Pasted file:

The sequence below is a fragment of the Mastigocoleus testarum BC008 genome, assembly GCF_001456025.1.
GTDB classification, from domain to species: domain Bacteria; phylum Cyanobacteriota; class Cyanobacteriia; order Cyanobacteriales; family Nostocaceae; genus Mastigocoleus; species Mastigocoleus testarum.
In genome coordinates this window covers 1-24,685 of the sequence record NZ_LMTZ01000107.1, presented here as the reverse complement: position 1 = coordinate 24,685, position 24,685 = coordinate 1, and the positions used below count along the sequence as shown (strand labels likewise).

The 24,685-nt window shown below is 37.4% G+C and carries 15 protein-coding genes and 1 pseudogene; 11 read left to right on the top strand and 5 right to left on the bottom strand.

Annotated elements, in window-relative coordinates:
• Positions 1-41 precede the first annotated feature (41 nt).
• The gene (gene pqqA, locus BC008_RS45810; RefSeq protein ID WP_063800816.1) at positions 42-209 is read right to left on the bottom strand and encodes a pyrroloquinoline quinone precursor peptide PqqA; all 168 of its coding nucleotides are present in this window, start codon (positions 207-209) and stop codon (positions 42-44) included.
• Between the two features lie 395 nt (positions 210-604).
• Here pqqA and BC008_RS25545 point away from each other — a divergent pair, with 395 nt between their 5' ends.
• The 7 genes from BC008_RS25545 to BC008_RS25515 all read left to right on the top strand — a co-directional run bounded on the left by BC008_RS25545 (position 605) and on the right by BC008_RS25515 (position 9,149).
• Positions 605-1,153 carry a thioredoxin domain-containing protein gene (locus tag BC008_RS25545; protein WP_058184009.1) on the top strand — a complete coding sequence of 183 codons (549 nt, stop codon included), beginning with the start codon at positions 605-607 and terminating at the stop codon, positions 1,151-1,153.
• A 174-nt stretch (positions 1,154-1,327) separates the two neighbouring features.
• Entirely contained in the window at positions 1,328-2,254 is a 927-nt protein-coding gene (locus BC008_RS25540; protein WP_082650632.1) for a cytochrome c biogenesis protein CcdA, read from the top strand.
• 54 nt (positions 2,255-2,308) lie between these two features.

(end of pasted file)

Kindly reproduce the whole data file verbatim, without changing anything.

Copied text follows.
The sequence below is a fragment of the Mastigocoleus testarum BC008 genome, assembly GCF_001456025.1.
GTDB classification, from domain to species: domain Bacteria; phylum Cyanobacteriota; class Cyanobacteriia; order Cyanobacteriales; family Nostocaceae; genus Mastigocoleus; species Mastigocoleus testarum.
In genome coordinates this window covers 1-24,685 of the sequence record NZ_LMTZ01000107.1, presented here as the reverse complement: position 1 = coordinate 24,685, position 24,685 = coordinate 1, and the positions used below count along the sequence as shown (strand labels likewise).

The 24,685-nt window shown below is 37.4% G+C and carries 15 protein-coding genes and 1 pseudogene; 11 read left to right on the top strand and 5 right to left on the bottom strand.

Annotated elements, in window-relative coordinates:
• Positions 1-41 precede the first annotated feature (41 nt).
• The gene (gene pqqA, locus BC008_RS45810; RefSeq protein ID WP_063800816.1) at positions 42-209 is read right to left on the bottom strand and encodes a pyrroloquinoline quinone precursor peptide PqqA; all 168 of its coding nucleotides are present in this window, start codon (positions 207-209) and stop codon (positions 42-44) included.
• Between the two features lie 395 nt (positions 210-604).
• Here pqqA and BC008_RS25545 point away from each other — a divergent pair, with 395 nt between their 5' ends.
• The 7 genes from BC008_RS25545 to BC008_RS25515 all read left to right on the top strand — a co-directional run bounded on the left by BC008_RS25545 (position 605) and on the right by BC008_RS25515 (position 9,149).
• Positions 605-1,153 carry a thioredoxin domain-containing protein gene (locus tag BC008_RS25545; protein WP_058184009.1) on the top strand — a complete coding sequence of 183 codons (549 nt, stop codon included), beginning with the start codon at positions 605-607 and terminating at the stop codon, positions 1,151-1,153.
• A 174-nt stretch (positions 1,154-1,327) separates the two neighbouring features.
• Entirely contained in the window at positions 1,328-2,254 is a 927-nt protein-coding gene (locus BC008_RS25540; protein WP_082650632.1) for a cytochrome c biogenesis protein CcdA, read from the top strand.
• 54 nt (positions 2,255-2,308) lie between these two features.